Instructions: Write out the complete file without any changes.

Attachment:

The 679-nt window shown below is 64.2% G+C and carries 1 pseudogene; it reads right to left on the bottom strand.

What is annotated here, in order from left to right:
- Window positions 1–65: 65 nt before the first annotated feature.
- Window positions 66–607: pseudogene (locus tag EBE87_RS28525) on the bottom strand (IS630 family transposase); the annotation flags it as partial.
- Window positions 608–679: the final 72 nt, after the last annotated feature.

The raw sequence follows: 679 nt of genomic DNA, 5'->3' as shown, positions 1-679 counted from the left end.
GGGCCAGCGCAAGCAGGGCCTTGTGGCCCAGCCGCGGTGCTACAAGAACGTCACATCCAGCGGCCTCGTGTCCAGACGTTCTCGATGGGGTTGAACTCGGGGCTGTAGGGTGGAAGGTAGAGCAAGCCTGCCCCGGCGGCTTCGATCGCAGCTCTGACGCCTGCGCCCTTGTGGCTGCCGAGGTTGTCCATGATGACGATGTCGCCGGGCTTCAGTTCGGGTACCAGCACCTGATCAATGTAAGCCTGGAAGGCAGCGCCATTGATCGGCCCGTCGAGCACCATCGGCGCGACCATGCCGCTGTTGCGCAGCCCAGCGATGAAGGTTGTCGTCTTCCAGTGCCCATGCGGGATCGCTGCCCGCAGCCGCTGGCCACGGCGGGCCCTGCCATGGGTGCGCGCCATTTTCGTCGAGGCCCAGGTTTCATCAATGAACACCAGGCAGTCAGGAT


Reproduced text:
The 679-nt window shown below is 64.2% G+C and carries 1 pseudogene; it reads right to left on the bottom strand.

What is annotated here, in order from left to right:
- Window positions 1–65: 65 nt before the first annotated feature.
- Window positions 66–607: pseudogene (locus tag EBE87_RS28525) on the bottom strand (IS630 family transposase); the annotation flags it as partial.
- Window positions 608–679: the final 72 nt, after the last annotated feature.

The raw sequence follows: 679 nt of genomic DNA, 5'->3' as shown, positions 1-679 counted from the left end.
GGGCCAGCGCAAGCAGGGCCTTGTGGCCCAGCCGCGGTGCTACAAGAACGTCACATCCAGCGGCCTCGTGTCCAGACGTTCTCGATGGGGTTGAACTCGGGGCTGTAGGGTGGAAGGTAGAGCAAGCCTGCCCCGGCGGCTTCGATCGCAGCTCTGACGCCTGCGCCCTTGTGGCTGCCGAGGTTGTCCATGATGACGATGTCGCCGGGCTTCAGTTCGGGTACCAGCACCTGATCAATGTAAGCCTGGAAGGCAGCGCCATTGATCGGCCCGTCGAGCACCATCGGCGCGACCATGCCGCTGTTGCGCAGCCCAGCGATGAAGGTTGTCGTCTTCCAGTGCCCATGCGGGATCGCTGCCCGCAGCCGCTGGCCACGGCGGGCCCTGCCATGGGTGCGCGCCATTTTCGTCGAGGCCCAGGTTTCATCAATGAACACCAGGCAGTCAGGAT